Certificates and attestations demonstrate proof of the offered information security of a cloud provider. However, the cloud user must know the significance of the certificate/attestation to be able to assess whether their own security targets can thus be complied with.
Role: Cloud Users (primary) and Cloud Providers (primary)
Target group: Management (primary), Professionals (secondary)
The basic idea behind certificates/attestations is that a cloud provider submits to a set of controls and can be audited by an independent third party verifying compliance with these controls. The audit is carried out on the basis of the audit scheme for the certificate/attestation and the audit result is documented in a defined format.
The user (or customer) can compare their controls with those on which the certificate/attestation is based and decide if their own controls are covered. Certificates and attestations, however, also serve to build trust, since the cloud provider makes their own security safeguards transparent to an external party and publishes the result or at least parts of it.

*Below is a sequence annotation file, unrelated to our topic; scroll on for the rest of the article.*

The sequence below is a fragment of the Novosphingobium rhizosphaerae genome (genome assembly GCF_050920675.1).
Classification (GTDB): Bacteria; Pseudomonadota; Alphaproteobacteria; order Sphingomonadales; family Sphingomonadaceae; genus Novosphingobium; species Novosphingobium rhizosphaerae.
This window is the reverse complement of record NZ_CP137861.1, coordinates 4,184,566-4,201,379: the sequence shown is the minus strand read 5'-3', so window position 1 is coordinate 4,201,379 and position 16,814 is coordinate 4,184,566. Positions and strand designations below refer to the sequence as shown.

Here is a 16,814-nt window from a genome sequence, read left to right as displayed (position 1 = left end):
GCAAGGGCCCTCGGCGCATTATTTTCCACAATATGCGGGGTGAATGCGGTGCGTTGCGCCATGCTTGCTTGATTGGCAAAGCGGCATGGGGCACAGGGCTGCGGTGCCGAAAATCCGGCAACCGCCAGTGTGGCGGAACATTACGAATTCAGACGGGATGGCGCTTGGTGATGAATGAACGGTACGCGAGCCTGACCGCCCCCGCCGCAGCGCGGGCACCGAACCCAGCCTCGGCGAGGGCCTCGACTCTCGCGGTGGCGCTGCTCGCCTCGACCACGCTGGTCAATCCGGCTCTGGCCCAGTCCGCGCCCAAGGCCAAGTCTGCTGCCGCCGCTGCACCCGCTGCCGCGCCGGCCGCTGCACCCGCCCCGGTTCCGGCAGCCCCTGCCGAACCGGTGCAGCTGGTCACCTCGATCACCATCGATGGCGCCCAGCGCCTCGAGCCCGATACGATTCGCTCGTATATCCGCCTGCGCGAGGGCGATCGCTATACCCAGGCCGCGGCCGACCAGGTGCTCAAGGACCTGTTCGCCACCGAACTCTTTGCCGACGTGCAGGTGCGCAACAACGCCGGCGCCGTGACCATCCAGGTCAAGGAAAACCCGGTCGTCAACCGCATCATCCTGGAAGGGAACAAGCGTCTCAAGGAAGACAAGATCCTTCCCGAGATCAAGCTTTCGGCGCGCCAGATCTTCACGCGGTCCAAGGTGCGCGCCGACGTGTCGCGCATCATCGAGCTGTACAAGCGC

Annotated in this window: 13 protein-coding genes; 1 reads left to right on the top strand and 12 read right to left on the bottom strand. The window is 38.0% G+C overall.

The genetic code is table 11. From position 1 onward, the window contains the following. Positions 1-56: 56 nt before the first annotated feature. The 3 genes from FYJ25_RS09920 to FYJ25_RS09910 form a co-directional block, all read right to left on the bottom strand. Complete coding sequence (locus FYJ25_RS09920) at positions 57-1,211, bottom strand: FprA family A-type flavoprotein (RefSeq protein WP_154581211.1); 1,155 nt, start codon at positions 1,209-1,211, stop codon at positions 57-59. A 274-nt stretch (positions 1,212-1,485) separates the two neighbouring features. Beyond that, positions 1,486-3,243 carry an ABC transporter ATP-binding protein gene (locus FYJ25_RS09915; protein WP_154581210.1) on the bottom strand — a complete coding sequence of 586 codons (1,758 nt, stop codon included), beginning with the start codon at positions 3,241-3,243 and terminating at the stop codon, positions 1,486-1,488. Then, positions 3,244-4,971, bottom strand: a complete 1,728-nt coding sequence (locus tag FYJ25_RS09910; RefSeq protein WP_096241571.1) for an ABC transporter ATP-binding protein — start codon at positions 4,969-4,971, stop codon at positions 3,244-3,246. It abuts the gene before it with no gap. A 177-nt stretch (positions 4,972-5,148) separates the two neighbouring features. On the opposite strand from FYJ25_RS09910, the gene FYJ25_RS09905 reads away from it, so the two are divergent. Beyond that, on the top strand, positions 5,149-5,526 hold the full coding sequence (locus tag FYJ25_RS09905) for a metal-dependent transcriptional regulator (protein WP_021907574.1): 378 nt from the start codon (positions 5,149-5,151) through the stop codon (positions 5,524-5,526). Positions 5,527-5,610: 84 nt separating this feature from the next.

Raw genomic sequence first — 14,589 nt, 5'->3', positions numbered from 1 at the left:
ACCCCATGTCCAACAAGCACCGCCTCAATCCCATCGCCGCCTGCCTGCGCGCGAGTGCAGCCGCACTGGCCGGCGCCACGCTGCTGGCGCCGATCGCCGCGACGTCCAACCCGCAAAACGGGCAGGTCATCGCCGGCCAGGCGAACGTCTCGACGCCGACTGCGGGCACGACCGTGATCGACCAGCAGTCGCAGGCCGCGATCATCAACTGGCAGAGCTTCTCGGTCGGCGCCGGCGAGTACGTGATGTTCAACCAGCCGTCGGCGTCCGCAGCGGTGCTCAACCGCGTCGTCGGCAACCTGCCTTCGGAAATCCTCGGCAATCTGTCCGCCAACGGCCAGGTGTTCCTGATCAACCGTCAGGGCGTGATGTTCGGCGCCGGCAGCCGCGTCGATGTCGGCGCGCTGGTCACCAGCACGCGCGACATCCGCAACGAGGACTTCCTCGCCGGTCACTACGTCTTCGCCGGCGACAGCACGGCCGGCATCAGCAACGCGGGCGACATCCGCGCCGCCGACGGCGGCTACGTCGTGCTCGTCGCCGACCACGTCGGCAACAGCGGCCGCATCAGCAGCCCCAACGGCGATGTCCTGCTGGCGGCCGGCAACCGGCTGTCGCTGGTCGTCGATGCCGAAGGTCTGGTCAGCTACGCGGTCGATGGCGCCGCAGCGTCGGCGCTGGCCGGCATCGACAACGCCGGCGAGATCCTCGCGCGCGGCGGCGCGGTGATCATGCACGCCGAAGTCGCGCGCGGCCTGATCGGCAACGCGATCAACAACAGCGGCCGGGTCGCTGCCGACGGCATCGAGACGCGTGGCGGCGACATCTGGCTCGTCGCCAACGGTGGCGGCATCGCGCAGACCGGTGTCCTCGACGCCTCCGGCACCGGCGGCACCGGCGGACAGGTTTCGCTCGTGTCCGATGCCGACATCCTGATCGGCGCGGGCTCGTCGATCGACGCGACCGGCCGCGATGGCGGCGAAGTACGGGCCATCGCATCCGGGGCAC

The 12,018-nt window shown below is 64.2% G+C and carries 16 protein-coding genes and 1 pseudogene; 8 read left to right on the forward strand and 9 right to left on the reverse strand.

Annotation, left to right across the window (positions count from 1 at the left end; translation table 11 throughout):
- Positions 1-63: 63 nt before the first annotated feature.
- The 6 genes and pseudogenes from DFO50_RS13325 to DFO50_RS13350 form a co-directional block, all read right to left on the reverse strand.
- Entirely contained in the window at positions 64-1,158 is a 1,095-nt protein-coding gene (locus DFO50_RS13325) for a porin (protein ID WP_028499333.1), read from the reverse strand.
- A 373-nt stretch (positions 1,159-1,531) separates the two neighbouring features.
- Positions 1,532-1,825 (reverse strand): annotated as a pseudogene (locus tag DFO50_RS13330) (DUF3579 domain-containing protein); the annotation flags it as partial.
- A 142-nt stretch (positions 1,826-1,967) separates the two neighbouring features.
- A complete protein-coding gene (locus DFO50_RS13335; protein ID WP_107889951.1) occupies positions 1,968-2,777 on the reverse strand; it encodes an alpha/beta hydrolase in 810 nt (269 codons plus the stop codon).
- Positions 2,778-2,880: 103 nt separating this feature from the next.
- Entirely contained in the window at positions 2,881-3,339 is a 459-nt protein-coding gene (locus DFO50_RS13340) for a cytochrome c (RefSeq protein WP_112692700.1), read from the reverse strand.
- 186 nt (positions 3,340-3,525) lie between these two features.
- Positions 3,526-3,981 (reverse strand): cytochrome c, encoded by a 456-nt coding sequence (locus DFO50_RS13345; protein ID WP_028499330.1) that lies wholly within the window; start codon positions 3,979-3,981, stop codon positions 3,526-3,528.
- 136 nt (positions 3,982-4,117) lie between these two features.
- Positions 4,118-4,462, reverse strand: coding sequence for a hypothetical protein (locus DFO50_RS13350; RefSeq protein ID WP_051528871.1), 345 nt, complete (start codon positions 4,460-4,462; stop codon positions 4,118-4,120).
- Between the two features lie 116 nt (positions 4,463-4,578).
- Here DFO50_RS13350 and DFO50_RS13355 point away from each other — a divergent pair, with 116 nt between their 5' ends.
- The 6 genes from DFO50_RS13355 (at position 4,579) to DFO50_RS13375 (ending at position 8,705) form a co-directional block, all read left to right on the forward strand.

The complexity of cloud computing makes it even more difficult for cloud users to inform themselves of the security safeguards of the cloud provider, which is why the call for (internationally accepted) certificates regarding cloud security is strong.
Some certificates for cloud offers have already been on the market. The most well-known include the SaaS seal of approval of EuroCloud, CSA STAR, TÜV Trust IT.
The BSI’s IT-Grundschutz certificate can also be used by cloud users, as IT-Grundschutz was supplemented by several cloud-specific topics.
The BSI’s Cloud Computing Compliance Controls Catalogue (C5) can be attested via an ISAE 3404 like audit which ends in a SOC 2 report in order to demonstrate proof of compliance with the controls. This attestation, however, is not issued by the BSI, but by a certified public auditor.